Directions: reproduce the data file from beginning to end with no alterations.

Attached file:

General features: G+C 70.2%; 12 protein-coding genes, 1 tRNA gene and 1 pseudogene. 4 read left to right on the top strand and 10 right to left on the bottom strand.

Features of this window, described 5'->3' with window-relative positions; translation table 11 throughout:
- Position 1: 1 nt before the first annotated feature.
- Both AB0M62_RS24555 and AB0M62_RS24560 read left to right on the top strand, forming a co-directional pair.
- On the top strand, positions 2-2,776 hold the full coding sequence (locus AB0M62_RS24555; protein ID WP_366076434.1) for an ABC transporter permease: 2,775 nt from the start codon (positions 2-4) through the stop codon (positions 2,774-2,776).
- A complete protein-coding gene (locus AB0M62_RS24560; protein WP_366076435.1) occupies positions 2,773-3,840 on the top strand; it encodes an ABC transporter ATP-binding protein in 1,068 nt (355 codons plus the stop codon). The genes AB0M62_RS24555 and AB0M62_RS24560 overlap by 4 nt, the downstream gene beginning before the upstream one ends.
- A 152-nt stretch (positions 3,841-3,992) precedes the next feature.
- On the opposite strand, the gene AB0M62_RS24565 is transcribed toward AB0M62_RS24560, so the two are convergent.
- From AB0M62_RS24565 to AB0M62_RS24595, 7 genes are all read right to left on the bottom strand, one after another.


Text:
General features: G+C 70.2%; 12 protein-coding genes, 1 tRNA gene and 1 pseudogene. 4 read left to right on the top strand and 10 right to left on the bottom strand.

Features of this window, described 5'->3' with window-relative positions; translation table 11 throughout:
- Position 1: 1 nt before the first annotated feature.
- Both AB0M62_RS24555 and AB0M62_RS24560 read left to right on the top strand, forming a co-directional pair.
- On the top strand, positions 2-2,776 hold the full coding sequence (locus AB0M62_RS24555; protein ID WP_366076434.1) for an ABC transporter permease: 2,775 nt from the start codon (positions 2-4) through the stop codon (positions 2,774-2,776).
- A complete protein-coding gene (locus AB0M62_RS24560; protein WP_366076435.1) occupies positions 2,773-3,840 on the top strand; it encodes an ABC transporter ATP-binding protein in 1,068 nt (355 codons plus the stop codon). The genes AB0M62_RS24555 and AB0M62_RS24560 overlap by 4 nt, the downstream gene beginning before the upstream one ends.
- A 152-nt stretch (positions 3,841-3,992) precedes the next feature.
- On the opposite strand, the gene AB0M62_RS24565 is transcribed toward AB0M62_RS24560, so the two are convergent.
- From AB0M62_RS24565 to AB0M62_RS24595, 7 genes are all read right to left on the bottom strand, one after another.